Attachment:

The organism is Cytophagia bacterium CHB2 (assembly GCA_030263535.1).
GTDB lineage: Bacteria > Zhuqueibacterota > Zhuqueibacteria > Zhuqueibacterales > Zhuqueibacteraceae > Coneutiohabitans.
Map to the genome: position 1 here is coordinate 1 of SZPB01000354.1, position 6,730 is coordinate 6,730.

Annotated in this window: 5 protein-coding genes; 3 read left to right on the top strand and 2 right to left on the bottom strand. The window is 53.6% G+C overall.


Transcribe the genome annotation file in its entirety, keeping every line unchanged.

The organism is Cytophagia bacterium CHB2 (assembly GCA_030263535.1).
GTDB lineage: Bacteria > Zhuqueibacterota > Zhuqueibacteria > Zhuqueibacterales > Zhuqueibacteraceae > Coneutiohabitans.
Map to the genome: position 1 here is coordinate 1 of SZPB01000354.1, position 6,730 is coordinate 6,730.

Annotated in this window: 5 protein-coding genes; 3 read left to right on the top strand and 2 right to left on the bottom strand. The window is 53.6% G+C overall.